HURRICANE FORTIFIED HOMES
I truly thought this was going to be an interesting article - I was mistaken!
- The fortifications specifically mentioned in the article are code required or LARGELY done already, by better builders!
- Ring shank nails to hold down the roof sheeting - why would anyone NOT use ring shank nails?
- A continuous load path, truss to footing - this is the way the structures are required to be engineered now.
- Sealing of the joints in the plywood roof sheeting - - - REALLY, how about a complete PEEL & STICK dry-in?
- Better builders have been doing this for years - it's called a secondary water membrane.
I was hoping for something better! How about MORE clips [one on the inside and one on the outside EACH individually meeting the uplift requirement] on each truss to plate? THIS WOULD BE A BETTER STRUCTURE!
The truth is we have competing principals in construction. On one hand, we want to value engineer the structure to be as cost effective as possible, on the other hand we want to build a better structure. Perhaps engineered roof trusses would be MORE HURRICANE RESISTANT if instead of spanning the entire home [most are 2-point bearing], they were 3 or 4 point bearing. This would require the trusses to be supported AND ANCHORED DOWN in multiple spots. This would increase the cost by requiring load bearing footings and vertical load paths in the center of the structure - BUT it would seem to increase the uplift resistance throughout the truss! I'm not necessarily recommending this, I'm merely pointing out the POTENTIAL additional strength if we were willing to 1] spend more on the construction and 2] forgo some "potential" design aesthetics.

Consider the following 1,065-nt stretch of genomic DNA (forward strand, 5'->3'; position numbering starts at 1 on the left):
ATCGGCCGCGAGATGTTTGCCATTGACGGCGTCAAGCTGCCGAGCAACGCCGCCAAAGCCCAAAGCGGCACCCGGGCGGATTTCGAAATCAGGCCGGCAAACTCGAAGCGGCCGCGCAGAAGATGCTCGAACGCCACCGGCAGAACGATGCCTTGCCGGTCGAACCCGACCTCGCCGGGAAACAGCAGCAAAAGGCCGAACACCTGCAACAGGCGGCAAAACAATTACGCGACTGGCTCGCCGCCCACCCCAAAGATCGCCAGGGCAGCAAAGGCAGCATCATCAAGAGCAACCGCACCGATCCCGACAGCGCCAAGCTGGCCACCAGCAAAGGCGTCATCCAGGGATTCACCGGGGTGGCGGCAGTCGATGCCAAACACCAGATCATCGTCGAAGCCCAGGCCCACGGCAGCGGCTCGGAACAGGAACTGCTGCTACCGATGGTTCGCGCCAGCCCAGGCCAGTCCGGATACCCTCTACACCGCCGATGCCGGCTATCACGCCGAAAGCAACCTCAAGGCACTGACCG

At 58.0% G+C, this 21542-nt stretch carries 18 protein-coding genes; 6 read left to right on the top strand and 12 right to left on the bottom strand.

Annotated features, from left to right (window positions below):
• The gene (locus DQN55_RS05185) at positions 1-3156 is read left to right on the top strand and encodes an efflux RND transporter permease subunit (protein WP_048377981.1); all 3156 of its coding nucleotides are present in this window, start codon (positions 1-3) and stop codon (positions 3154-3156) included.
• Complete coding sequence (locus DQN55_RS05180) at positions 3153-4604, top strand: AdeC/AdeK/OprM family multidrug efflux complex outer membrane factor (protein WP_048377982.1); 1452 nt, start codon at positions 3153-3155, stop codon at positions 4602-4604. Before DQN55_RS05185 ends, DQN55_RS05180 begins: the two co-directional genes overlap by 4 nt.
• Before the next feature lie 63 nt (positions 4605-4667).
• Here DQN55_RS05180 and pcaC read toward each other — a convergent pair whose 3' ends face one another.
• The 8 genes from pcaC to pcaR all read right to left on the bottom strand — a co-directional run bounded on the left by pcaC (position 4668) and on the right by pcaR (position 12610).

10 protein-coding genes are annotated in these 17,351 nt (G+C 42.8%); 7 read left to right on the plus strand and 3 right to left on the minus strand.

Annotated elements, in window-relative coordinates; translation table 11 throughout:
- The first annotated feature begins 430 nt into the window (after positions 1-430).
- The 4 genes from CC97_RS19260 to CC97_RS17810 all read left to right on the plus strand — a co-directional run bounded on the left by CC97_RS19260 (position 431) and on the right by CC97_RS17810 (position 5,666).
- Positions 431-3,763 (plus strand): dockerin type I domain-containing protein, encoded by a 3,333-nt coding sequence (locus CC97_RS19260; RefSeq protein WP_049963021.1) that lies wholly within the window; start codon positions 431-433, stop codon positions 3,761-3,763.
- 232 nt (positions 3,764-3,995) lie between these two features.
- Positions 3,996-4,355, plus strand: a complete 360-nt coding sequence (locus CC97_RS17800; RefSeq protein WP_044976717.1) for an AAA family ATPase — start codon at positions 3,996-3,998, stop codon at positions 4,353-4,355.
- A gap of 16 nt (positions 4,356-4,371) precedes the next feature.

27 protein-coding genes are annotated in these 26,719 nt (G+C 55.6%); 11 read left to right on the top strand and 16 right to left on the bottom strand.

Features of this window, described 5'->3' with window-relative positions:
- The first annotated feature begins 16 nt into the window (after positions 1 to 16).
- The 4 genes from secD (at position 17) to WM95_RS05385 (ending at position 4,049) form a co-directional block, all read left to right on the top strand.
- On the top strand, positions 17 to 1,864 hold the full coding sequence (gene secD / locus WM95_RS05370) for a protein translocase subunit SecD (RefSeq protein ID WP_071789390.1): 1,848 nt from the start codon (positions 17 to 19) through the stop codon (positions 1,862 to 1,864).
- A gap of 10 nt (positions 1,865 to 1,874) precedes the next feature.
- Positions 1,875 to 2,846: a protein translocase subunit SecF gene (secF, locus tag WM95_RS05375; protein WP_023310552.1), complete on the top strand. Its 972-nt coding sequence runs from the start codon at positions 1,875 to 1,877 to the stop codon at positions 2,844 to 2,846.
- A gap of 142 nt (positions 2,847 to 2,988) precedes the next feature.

This is the caliber of article I was hoping for! Principals of better building are definitely important and we all should strive to BUILD BETTER!